Sometimes, the greatest transformations come from the smallest changes.
Vasey House in Canberra’s suburb of Campbell is proof that existing homes do not have to drastically change to improve. Designed by Light House Architecture & Science (previously Jigsaw Housing), the 1960s building was converted from being introverted and cold, into a warm and bright home with strong connections to the outdoors—all with just a 1m2 increase to the building footprint.
The original home already had fundamentally “good bones” from a design and thermal perspective, as well as sufficient floor area, the design team explains. This meant they only had to make a few small but selective internal alterations to improve the residence’s energy efficiency, spatial relations, circulation and links to the outdoors.
“For example, changing the position of a doorway,” Light House explains, “or tuning the largest western picture window into French windows that open onto a sill-height bench seat on the front balcony.”To maximise views, the team transformed the western window into an operable bench, and opened a rear pergola to the reserve on the east. Angled louvres are incorporated into the pergola design to ensure all-year comfort.
In the main living areas, recycled gym flooring was installed to create an inviting feel. The retention of original cornices in the front lounge also helped refresh the project while honoring the original house.Creating a tightly sealed envelope was a key priority for the team. On this end, high performance PVC double glazing replaced steel framed single glazing, while insulation was added to the double brick external walls, allowing internal mass to provide thermal benefits.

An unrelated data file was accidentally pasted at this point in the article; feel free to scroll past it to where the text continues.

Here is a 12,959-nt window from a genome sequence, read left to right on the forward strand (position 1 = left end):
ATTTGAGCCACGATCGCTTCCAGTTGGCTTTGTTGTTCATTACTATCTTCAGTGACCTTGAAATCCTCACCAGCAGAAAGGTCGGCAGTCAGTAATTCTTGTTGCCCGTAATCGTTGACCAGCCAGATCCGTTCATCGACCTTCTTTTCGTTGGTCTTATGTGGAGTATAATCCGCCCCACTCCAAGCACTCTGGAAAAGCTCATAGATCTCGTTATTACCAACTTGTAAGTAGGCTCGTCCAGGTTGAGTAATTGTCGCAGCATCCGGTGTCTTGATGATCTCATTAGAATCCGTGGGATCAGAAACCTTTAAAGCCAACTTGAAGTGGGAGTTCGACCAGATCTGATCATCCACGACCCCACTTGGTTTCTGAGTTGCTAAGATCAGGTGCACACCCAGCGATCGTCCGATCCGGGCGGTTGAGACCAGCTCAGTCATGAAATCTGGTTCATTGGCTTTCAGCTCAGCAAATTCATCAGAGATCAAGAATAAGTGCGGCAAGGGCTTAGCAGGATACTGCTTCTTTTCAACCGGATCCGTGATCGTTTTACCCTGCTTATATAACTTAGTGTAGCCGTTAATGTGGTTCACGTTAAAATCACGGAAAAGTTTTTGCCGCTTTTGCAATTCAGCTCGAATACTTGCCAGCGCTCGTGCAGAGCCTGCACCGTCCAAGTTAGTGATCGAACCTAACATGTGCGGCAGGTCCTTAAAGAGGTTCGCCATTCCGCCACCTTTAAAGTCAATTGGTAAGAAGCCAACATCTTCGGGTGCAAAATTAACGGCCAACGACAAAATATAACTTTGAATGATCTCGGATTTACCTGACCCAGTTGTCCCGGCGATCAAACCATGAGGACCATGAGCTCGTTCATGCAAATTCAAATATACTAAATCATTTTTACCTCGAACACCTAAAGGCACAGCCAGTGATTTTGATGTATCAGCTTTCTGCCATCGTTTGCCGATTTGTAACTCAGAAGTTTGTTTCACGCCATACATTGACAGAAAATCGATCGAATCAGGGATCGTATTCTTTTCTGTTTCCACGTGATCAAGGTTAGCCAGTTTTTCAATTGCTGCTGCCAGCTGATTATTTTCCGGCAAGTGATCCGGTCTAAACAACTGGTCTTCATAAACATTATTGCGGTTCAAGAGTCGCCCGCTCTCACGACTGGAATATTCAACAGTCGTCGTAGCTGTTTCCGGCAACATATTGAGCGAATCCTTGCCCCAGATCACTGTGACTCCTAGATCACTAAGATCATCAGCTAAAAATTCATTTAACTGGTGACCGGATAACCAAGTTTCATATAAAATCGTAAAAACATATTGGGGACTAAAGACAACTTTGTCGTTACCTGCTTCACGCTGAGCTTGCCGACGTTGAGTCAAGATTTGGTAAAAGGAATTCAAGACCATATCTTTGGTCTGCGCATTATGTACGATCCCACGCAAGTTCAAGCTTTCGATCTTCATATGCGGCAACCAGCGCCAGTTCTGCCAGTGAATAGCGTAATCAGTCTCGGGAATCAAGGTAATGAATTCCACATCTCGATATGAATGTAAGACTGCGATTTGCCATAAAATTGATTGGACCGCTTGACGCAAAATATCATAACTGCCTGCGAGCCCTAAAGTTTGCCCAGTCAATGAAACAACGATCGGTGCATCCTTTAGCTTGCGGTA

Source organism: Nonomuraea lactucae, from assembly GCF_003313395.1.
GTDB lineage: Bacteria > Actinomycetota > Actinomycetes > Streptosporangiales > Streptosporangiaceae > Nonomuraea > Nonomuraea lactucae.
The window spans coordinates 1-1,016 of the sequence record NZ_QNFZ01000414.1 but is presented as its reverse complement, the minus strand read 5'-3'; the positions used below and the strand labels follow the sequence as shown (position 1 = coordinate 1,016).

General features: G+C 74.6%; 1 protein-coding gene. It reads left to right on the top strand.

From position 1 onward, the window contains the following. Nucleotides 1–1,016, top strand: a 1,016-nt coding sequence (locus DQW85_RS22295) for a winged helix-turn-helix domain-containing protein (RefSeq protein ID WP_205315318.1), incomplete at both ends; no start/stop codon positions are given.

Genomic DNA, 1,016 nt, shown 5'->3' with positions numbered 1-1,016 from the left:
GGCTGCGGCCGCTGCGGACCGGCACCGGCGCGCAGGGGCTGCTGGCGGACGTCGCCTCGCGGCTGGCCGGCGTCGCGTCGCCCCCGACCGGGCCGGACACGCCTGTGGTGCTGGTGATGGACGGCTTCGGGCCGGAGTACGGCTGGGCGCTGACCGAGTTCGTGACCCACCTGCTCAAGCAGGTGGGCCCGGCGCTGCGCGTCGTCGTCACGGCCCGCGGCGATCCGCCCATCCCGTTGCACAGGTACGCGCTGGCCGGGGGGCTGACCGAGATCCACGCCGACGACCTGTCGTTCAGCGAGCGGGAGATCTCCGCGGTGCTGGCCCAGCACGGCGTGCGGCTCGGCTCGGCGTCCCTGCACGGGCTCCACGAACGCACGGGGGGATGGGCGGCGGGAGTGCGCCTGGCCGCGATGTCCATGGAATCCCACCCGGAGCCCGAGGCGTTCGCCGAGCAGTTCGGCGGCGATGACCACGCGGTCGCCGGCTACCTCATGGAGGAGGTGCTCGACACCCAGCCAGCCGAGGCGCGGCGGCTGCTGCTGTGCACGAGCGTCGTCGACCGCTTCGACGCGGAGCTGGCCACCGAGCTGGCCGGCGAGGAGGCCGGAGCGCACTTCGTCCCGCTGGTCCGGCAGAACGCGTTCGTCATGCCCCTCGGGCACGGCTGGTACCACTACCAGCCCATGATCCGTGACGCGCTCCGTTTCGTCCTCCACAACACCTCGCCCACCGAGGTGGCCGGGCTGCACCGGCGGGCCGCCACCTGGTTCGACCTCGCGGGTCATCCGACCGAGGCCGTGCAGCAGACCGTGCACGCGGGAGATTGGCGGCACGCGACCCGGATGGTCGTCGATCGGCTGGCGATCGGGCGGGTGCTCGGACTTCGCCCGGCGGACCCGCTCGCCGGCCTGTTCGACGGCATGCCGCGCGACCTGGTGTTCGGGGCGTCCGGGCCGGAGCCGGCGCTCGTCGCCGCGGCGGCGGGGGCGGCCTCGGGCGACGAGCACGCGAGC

Meanwhile, R2 insulation was installed under the previously un-insulated floors, and the ceilings received an R5 insulation ‘top up’.
Together, these initiatives increased the home’s energy efficiency rating from 2.8 Stars to 7.7 Stars. It is expected that energy use for heating and cooling will reduce by 75 percent.
Caption: Well-sealed building envelope ensures minimal air leakage (6.6 air changes per hour at 50 Pascals).
“The house was 'realigned' to match the lifestyle of the occupants,” Light House says.
“Through a challenging design process, this renovation and extension achieves a dramatically improved quality of life for a young energetic family; bringing them light, comfort, connection to the landscape, and creative communal spaces.”
Photography by Ben Wrigley, courtesy of Light House Architecture & Science.